“Critical race theory is an academic-level concept that they’re talking about on a legal level among academics,” Hicks said. “That’s not what we teach in our classrooms.”
Hicks said he sees no harm in letting children consider how different parts of their identity intersect to give them unique experiences and perspectives and said it even allows them to be more active in the community.
“The idea of intersectionality is the idea that my identity as a gay man, as a white man, and as a Catholic raised in Connecticut and now living in Massachusetts is very special to me,” said he declared. “And we combine those things together to get my unique experience in this world, just like anybody else is going to have a unique experience. Where those things come together, that intersection is the idea.
“Signs of disrespect”
Students from middle and high schools across the city submitted a question to the LWV forum about acceptance of LGBTQ youth — specifically, the lack of gender-neutral restrooms and “signs of disrespect at celebrations of different cultures” — and how applicants would ensure that the schools are more welcoming.
“Trans students exist, and giving them the support they need is absolutely essential,” Hicks replied. “The idea that a young person shouldn’t be able to have a safe place to use the facilities is hurtful, and it just can’t be.”
Last June, the city displayed the LGBTQ Pride flag on the Town Common, and during the ceremony, gay, transgender and non-binary students spoke of bullying and even attempted suicide. Shortly after, an anonymous letter loaded with swastikas and homophobic language was found on the doorstep of a resident who had displayed the LGBTQ Pride flag at her home.
It was the second time in less than two months that residents reported anti-LGBTQ harassment and the discovery of Nazi symbols in the city.
“And we need to make sure that when signs of disrespect occur in our city and state, we recognize that they are inappropriate and hurtful. They create division in our community and they alienate our citizens and our students. And it is not a place where we would want our children to be educated.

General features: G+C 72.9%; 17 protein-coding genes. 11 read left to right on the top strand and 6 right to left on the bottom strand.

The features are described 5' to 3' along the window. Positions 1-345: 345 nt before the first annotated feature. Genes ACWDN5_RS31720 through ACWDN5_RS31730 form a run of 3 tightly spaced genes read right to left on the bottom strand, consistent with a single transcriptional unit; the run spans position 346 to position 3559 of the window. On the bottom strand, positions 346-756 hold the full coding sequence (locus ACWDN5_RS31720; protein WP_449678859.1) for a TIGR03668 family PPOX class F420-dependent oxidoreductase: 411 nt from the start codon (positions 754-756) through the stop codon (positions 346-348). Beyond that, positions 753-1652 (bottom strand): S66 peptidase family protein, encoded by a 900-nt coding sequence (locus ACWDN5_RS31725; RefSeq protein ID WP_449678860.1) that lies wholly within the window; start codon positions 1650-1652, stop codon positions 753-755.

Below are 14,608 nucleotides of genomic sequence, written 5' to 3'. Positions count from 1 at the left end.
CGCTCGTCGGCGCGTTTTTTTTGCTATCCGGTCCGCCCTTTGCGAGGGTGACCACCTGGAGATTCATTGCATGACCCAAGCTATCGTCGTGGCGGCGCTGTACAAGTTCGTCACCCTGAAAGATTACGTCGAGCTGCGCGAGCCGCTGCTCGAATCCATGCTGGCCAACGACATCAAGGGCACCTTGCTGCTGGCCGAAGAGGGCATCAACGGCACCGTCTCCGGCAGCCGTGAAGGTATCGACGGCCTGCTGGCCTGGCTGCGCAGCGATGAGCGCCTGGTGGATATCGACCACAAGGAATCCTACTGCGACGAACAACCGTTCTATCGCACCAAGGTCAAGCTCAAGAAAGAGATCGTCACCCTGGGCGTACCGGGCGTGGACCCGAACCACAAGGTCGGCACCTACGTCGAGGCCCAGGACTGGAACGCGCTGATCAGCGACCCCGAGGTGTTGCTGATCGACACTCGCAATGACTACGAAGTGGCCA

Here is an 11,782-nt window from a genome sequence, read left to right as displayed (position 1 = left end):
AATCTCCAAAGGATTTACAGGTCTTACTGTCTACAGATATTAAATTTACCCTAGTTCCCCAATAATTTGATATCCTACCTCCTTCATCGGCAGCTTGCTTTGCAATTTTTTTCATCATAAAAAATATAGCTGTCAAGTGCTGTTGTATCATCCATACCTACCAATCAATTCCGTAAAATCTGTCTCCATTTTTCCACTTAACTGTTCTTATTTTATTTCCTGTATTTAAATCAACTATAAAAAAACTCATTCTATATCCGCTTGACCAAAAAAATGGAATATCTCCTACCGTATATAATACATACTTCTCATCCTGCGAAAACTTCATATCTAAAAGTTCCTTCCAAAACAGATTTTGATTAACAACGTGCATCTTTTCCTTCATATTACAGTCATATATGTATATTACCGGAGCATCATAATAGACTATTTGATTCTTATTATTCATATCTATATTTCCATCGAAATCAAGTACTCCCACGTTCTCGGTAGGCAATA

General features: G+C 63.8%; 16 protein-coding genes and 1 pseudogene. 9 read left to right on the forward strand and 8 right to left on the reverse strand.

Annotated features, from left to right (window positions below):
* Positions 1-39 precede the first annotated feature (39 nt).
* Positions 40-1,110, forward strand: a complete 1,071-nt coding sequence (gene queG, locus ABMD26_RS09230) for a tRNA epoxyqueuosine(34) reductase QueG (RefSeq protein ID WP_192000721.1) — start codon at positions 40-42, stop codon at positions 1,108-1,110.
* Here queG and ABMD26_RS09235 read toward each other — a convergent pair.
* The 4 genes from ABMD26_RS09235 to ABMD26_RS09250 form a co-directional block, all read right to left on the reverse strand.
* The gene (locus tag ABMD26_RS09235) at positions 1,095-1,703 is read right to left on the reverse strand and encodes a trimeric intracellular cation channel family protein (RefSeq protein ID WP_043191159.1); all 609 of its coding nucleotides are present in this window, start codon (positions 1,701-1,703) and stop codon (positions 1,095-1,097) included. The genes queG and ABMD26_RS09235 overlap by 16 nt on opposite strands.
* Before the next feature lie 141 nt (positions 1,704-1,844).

Dube agreed that respect and inclusion — two parts of the district’s RAISE acronym — should be emphasized so that no student feels left out or unsafe because of their identity. And he said that when bullying and other incidents happen, parents need to be contacted and children need to be taught that it’s not okay.
Another controversial topic these days is LGBTQ inclusive sex education.
Hicks went on to say that health education, including gender-affirming health education and non-binary recognition, should be accessible to students so they can better understand their bodies and their identities.
Dube said he had no comment on the matter.
You can watch the entire LWV Candidate Forum at North Andover CAM.
National debates about gender, sexual orientation and race have not only seeped into local school committee races nationwide, but they have also spilled over onto social media. And North Andover is no exception.
Dube, who had no response to the mention of LGBTQ-inclusive sex ed, voiced his opposition on Facebook, according to screenshots Wicked Local received from multiple people.
And on several North Andover Facebook groups, residents have been at all-out war over these issues, with residents engaging in verbal brawls over racial education and gender-affirming policies in schools.
Recently, for example, on the North Andover Dads Facebook PageJennifer Knapp – via Jennifer Noel online, sparked a firestorm of responses when she posted about LGBTQ inclusive sex ed and urged residents to vote for Dube, accusing Hicks of supporting students “cutting body parts” after posting a link to a psychiatric journal on transgender health care for minors.
The North Andover Local Election will take place on Tuesday 29th March, with all voting taking place at North Andover Secondary School.